SEC Chair Jay Clayton at a microphone in a hearing June 2019 Chairman Jay Clayton during an open meeting of the U.S. Securities and Exchange Commission, on Wednesday, June 5, 2019. The items on the agenda for discussion included those under Regulation Best Interest. (Photo: Diego M. Radzinschi/ALM Media)

The Securities and Exchange Commission will not delay the June 30, 2020 compliance date for Regulation Best Interest, according to a public statement by Chairman Jay Clayton.

"We believe that the June 30, 2020 compliance date for Reg BI and other requirements, including the requirement to file and begin delivering Form CRS, remains appropriate," Clayton said.

"Over the past 10 months, the Commission and the staff have engaged extensively with broker-dealers, investment advisers, retail investors and other market participants, as well as FINRA and other regulatory partners, regarding the implementation of Reg BI and Form CRS," he explained.

Related: SEC extends filing dates for Form ADV, Form PF due to coronavirus

"We believe firms with account relationships comprising a substantial majority of retail investor assets have made considerable progress in adjusting their business practices, supplementing and modifying their policies and procedures, and otherwise aligning their operations and preparing for the requirements of Reg BI and the obligation to file and begin delivering Form CRS," added Clayton.

As the coronavirus pandemic has threatened employers' business continuity models across the economy, including within the financial services industry, speculation emerged that the deadline for Reg BI, the new standard of conduct requirement for broker-dealers serving retail investors, would be delayed.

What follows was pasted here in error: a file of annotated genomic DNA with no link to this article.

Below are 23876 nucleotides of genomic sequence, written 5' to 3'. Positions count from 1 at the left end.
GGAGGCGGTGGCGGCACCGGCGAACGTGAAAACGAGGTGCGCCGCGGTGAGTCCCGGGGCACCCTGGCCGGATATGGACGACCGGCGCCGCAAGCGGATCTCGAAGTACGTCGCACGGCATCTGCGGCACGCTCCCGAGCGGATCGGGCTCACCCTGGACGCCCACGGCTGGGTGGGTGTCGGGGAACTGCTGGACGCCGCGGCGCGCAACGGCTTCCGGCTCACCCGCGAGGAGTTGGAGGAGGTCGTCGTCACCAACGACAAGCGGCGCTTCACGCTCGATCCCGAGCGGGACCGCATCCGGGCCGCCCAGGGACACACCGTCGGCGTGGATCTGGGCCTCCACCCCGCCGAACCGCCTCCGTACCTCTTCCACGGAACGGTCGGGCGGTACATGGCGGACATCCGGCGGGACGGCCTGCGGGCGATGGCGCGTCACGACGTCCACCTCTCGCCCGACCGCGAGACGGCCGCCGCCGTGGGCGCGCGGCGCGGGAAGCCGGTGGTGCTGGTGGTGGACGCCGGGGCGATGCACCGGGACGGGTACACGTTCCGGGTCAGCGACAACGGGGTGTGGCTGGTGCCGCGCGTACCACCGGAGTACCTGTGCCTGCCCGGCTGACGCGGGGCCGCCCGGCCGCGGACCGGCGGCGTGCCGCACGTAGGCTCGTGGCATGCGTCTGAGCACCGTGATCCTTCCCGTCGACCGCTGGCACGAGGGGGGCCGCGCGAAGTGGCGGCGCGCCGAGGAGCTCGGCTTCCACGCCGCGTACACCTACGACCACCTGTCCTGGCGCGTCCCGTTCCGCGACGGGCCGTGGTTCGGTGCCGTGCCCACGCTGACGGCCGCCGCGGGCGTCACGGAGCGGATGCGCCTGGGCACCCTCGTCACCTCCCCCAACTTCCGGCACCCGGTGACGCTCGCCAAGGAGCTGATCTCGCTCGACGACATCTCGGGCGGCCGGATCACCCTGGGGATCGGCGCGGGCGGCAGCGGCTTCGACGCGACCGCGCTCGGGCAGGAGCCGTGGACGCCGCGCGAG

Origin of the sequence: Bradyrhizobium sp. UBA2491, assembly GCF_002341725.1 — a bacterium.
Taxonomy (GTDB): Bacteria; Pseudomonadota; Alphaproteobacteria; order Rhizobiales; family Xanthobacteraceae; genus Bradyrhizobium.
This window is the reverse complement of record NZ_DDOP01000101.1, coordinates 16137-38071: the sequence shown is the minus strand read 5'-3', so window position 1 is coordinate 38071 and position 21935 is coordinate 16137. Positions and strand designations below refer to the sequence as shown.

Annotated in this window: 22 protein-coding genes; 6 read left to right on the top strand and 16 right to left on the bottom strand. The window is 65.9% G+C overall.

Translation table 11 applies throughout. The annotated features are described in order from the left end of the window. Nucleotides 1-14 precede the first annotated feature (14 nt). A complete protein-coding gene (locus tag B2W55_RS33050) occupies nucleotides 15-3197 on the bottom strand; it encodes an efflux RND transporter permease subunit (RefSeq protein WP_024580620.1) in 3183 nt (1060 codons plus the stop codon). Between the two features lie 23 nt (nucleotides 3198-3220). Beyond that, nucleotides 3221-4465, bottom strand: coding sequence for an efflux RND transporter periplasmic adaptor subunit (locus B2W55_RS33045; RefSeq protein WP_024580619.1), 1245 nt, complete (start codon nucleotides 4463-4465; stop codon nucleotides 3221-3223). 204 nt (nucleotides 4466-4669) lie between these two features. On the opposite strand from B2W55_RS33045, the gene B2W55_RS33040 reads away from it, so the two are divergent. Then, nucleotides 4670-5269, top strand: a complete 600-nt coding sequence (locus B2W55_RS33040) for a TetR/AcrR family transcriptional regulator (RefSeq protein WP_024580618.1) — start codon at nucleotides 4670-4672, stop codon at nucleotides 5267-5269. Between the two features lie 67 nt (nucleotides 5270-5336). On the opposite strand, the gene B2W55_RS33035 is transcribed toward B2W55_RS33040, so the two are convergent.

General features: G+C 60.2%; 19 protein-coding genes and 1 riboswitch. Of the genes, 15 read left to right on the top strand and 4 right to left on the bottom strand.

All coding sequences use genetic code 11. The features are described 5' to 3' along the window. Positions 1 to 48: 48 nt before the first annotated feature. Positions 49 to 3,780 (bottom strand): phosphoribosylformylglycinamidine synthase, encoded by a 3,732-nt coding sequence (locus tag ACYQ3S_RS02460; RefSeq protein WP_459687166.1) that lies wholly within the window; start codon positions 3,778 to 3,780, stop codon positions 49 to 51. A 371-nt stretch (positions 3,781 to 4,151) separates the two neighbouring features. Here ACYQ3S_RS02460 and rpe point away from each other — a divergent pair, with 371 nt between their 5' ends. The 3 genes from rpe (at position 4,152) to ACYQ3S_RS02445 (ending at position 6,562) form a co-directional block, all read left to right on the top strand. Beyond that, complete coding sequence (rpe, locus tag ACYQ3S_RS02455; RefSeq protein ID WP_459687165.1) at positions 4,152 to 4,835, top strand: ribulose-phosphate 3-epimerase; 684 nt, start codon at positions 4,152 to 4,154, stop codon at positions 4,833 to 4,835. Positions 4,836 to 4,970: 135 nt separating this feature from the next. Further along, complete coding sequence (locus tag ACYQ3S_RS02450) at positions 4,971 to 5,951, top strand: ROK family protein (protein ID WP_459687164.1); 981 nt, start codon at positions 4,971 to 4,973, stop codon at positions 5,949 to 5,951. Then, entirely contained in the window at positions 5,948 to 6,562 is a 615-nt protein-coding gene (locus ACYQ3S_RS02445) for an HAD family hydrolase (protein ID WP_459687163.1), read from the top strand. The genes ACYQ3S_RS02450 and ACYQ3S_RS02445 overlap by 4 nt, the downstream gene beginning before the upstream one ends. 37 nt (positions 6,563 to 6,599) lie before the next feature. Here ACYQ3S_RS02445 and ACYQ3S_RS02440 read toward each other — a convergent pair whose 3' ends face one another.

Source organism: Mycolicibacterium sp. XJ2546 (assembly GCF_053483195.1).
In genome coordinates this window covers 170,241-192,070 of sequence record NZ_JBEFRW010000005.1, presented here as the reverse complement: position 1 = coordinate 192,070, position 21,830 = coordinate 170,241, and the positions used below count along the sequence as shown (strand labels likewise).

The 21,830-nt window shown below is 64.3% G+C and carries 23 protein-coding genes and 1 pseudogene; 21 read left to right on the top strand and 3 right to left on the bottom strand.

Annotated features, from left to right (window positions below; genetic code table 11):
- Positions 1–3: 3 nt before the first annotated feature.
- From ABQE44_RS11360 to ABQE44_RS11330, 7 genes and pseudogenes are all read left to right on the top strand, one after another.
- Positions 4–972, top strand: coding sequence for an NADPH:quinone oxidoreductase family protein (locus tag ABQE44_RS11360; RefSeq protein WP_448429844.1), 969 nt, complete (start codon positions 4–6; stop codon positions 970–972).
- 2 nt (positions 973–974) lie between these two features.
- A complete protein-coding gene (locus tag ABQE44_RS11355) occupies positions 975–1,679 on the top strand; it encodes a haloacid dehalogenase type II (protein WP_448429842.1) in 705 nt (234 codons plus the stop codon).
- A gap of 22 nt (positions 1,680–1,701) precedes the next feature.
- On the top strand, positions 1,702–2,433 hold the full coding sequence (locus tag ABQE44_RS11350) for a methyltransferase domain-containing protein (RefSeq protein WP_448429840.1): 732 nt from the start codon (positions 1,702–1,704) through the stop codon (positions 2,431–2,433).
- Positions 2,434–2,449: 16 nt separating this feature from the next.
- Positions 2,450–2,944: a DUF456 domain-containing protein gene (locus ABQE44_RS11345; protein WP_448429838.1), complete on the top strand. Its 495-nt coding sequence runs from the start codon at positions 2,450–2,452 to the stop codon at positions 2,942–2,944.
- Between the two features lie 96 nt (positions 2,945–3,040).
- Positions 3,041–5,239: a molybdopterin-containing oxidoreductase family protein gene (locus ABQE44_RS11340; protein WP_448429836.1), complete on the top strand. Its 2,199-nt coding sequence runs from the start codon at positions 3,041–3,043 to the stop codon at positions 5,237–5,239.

Clayton did suggest some compliance latitude for firms struggling under the effects of COVID-19′s impact on the economy.

"Firms should continue to make good faith efforts around operational matters to ensure compliance by June 30, 2020, including devoting resources as necessary and available in light of the circumstances," said Clayton.

"To the extent that a firm is unable to make certain filings or meet other requirements because of disruptions caused by COVID-19, including as a result of efforts to comply with national, state or local health and safety directives and guidance, the firm should engage with us," he said.

"I expect that the Commission and the staff will take the firm-specific effects of such unforeseen circumstances (and related operational constraints and resource needs) into account in our examination and enforcement efforts," he added.



© 2024 ALM Global, LLC, All Rights Reserved. Request academic re-use from All other uses, submit a request to [email protected]. For more information visit Asset & Logo Licensing.

Nick Thornton

Nick Thornton is a financial writer covering retirement and health care issues for BenefitsPRO and ALM Media. He greatly enjoys learning from the vast minds in the legal, academic, advisory and money management communities when covering the retirement space. He's also written on international marketing trends, financial institution risk management, defense and energy issues, the restaurant industry in New York City, surfing, cigars, rum, travel, and fishing. When not writing, he's pushing into some land or water.